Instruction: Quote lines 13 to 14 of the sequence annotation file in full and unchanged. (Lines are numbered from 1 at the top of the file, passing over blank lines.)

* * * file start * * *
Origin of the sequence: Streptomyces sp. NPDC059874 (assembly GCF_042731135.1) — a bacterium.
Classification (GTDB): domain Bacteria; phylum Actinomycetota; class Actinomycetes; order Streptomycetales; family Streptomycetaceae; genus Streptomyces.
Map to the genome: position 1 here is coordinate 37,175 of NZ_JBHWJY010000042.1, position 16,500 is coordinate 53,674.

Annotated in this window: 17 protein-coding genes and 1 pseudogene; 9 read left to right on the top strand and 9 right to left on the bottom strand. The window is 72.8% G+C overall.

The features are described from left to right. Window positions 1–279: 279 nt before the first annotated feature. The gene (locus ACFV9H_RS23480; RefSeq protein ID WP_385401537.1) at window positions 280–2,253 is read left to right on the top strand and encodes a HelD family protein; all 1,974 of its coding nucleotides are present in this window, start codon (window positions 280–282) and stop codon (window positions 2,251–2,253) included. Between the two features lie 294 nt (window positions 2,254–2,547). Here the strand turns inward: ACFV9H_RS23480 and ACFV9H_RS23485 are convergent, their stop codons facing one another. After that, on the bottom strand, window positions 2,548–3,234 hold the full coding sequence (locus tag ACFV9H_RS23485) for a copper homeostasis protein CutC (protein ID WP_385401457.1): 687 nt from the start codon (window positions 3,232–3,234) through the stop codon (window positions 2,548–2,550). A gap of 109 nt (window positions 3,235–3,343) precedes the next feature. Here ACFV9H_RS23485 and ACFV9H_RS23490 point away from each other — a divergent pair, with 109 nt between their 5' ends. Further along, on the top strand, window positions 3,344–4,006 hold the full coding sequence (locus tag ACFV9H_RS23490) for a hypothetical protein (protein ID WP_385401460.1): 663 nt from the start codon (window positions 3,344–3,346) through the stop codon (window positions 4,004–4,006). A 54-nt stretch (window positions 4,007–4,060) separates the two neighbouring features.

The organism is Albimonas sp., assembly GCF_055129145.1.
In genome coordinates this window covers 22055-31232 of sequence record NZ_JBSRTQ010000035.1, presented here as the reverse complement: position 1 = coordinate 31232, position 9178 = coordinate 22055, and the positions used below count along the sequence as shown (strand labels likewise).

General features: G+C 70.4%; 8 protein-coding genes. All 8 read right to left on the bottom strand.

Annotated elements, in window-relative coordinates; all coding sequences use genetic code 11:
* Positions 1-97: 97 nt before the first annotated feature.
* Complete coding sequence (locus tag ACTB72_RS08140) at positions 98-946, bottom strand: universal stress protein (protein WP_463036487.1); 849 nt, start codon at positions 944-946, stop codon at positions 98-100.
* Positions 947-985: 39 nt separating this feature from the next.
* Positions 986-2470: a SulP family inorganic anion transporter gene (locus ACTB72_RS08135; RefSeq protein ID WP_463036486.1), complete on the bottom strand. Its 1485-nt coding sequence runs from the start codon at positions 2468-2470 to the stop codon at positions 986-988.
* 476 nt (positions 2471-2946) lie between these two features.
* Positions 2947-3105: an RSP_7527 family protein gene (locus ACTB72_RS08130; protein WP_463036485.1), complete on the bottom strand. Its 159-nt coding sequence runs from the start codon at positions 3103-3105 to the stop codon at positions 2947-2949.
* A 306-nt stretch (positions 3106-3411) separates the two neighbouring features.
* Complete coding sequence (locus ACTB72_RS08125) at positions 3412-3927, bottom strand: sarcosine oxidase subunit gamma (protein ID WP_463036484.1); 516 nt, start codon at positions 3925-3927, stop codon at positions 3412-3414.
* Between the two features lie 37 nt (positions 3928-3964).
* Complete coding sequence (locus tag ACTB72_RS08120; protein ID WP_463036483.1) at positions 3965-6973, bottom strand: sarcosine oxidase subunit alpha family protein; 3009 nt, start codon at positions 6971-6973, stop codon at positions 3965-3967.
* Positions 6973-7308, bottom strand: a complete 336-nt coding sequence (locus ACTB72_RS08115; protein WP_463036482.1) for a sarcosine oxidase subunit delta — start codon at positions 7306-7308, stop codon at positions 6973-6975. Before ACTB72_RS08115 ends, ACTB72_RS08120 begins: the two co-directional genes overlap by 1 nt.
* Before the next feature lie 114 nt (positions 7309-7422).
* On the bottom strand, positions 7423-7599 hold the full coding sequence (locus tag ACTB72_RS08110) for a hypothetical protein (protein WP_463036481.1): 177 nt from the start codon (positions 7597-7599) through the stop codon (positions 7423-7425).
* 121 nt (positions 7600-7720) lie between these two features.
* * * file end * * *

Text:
* Positions 986-2470: a SulP family inorganic anion transporter gene (locus ACTB72_RS08135; RefSeq protein ID WP_463036486.1), complete on the bottom strand. Its 1485-nt coding sequence runs from the start codon at positions 2468-2470 to the stop codon at positions 986-988.
* 476 nt (positions 2471-2946) lie between these two features.